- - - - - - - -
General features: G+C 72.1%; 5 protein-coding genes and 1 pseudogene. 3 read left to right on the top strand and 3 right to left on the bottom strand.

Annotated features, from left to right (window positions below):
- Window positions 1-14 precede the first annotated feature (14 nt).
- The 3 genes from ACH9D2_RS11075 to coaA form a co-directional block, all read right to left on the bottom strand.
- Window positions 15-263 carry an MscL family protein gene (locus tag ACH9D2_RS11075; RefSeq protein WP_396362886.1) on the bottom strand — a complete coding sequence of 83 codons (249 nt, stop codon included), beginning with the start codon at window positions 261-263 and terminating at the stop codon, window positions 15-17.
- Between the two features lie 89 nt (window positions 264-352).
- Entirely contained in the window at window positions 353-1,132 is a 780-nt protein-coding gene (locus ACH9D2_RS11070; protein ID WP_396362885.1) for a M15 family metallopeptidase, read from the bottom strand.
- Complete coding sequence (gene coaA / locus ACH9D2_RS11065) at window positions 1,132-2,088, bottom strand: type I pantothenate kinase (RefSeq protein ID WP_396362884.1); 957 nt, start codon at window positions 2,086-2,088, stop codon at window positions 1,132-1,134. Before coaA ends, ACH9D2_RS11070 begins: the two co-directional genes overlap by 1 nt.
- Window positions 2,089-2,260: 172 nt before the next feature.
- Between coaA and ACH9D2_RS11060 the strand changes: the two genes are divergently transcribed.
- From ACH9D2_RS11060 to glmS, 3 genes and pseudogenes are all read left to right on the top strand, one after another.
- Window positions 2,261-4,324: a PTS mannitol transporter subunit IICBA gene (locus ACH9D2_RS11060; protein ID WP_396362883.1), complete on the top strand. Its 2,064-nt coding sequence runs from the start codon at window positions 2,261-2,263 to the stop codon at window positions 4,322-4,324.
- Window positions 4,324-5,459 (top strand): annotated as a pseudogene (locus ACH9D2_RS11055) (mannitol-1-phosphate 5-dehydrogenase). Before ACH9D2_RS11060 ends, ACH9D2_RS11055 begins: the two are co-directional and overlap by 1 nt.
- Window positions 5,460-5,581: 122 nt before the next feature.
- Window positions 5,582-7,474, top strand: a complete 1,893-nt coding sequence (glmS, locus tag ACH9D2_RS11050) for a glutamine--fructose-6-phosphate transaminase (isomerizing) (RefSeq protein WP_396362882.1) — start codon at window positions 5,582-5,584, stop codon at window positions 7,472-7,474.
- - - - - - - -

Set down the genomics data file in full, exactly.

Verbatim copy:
General features: G+C 72.1%; 5 protein-coding genes and 1 pseudogene. 3 read left to right on the top strand and 3 right to left on the bottom strand.

Annotated features, from left to right (window positions below):
- Window positions 1-14 precede the first annotated feature (14 nt).
- The 3 genes from ACH9D2_RS11075 to coaA form a co-directional block, all read right to left on the bottom strand.
- Window positions 15-263 carry an MscL family protein gene (locus tag ACH9D2_RS11075; RefSeq protein WP_396362886.1) on the bottom strand — a complete coding sequence of 83 codons (249 nt, stop codon included), beginning with the start codon at window positions 261-263 and terminating at the stop codon, window positions 15-17.
- Between the two features lie 89 nt (window positions 264-352).
- Entirely contained in the window at window positions 353-1,132 is a 780-nt protein-coding gene (locus ACH9D2_RS11070; protein ID WP_396362885.1) for a M15 family metallopeptidase, read from the bottom strand.
- Complete coding sequence (gene coaA / locus ACH9D2_RS11065) at window positions 1,132-2,088, bottom strand: type I pantothenate kinase (RefSeq protein ID WP_396362884.1); 957 nt, start codon at window positions 2,086-2,088, stop codon at window positions 1,132-1,134. Before coaA ends, ACH9D2_RS11070 begins: the two co-directional genes overlap by 1 nt.
- Window positions 2,089-2,260: 172 nt before the next feature.
- Between coaA and ACH9D2_RS11060 the strand changes: the two genes are divergently transcribed.
- From ACH9D2_RS11060 to glmS, 3 genes and pseudogenes are all read left to right on the top strand, one after another.
- Window positions 2,261-4,324: a PTS mannitol transporter subunit IICBA gene (locus ACH9D2_RS11060; protein ID WP_396362883.1), complete on the top strand. Its 2,064-nt coding sequence runs from the start codon at window positions 2,261-2,263 to the stop codon at window positions 4,322-4,324.
- Window positions 4,324-5,459 (top strand): annotated as a pseudogene (locus ACH9D2_RS11055) (mannitol-1-phosphate 5-dehydrogenase). Before ACH9D2_RS11060 ends, ACH9D2_RS11055 begins: the two are co-directional and overlap by 1 nt.
- Window positions 5,460-5,581: 122 nt before the next feature.
- Window positions 5,582-7,474, top strand: a complete 1,893-nt coding sequence (glmS, locus tag ACH9D2_RS11050) for a glutamine--fructose-6-phosphate transaminase (isomerizing) (RefSeq protein WP_396362882.1) — start codon at window positions 5,582-5,584, stop codon at window positions 7,472-7,474.